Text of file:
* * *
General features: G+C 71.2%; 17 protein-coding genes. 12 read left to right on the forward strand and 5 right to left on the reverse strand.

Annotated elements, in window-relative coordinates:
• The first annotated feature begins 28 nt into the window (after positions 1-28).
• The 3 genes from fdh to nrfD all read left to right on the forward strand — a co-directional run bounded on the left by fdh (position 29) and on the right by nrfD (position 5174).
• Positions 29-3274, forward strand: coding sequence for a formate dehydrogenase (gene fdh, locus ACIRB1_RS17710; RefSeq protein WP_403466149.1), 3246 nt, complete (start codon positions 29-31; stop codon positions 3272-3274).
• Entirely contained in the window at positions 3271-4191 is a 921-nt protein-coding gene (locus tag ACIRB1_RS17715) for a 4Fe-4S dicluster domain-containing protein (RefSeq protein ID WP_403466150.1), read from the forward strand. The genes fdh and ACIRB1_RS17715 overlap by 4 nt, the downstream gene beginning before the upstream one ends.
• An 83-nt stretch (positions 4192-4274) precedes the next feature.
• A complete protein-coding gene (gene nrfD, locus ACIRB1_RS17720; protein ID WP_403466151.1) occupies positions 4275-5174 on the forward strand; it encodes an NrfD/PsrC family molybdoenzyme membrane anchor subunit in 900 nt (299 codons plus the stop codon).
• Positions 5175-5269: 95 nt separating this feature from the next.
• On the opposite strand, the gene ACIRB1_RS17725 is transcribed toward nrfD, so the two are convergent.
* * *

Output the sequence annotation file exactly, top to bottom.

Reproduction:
General features: G+C 71.2%; 17 protein-coding genes. 12 read left to right on the forward strand and 5 right to left on the reverse strand.

Annotated elements, in window-relative coordinates:
• The first annotated feature begins 28 nt into the window (after positions 1-28).
• The 3 genes from fdh to nrfD all read left to right on the forward strand — a co-directional run bounded on the left by fdh (position 29) and on the right by nrfD (position 5174).
• Positions 29-3274, forward strand: coding sequence for a formate dehydrogenase (gene fdh, locus ACIRB1_RS17710; RefSeq protein WP_403466149.1), 3246 nt, complete (start codon positions 29-31; stop codon positions 3272-3274).
• Entirely contained in the window at positions 3271-4191 is a 921-nt protein-coding gene (locus tag ACIRB1_RS17715) for a 4Fe-4S dicluster domain-containing protein (RefSeq protein ID WP_403466150.1), read from the forward strand. The genes fdh and ACIRB1_RS17715 overlap by 4 nt, the downstream gene beginning before the upstream one ends.
• An 83-nt stretch (positions 4192-4274) precedes the next feature.
• A complete protein-coding gene (gene nrfD, locus ACIRB1_RS17720; protein ID WP_403466151.1) occupies positions 4275-5174 on the forward strand; it encodes an NrfD/PsrC family molybdoenzyme membrane anchor subunit in 900 nt (299 codons plus the stop codon).
• Positions 5175-5269: 95 nt separating this feature from the next.
• On the opposite strand, the gene ACIRB1_RS17725 is transcribed toward nrfD, so the two are convergent.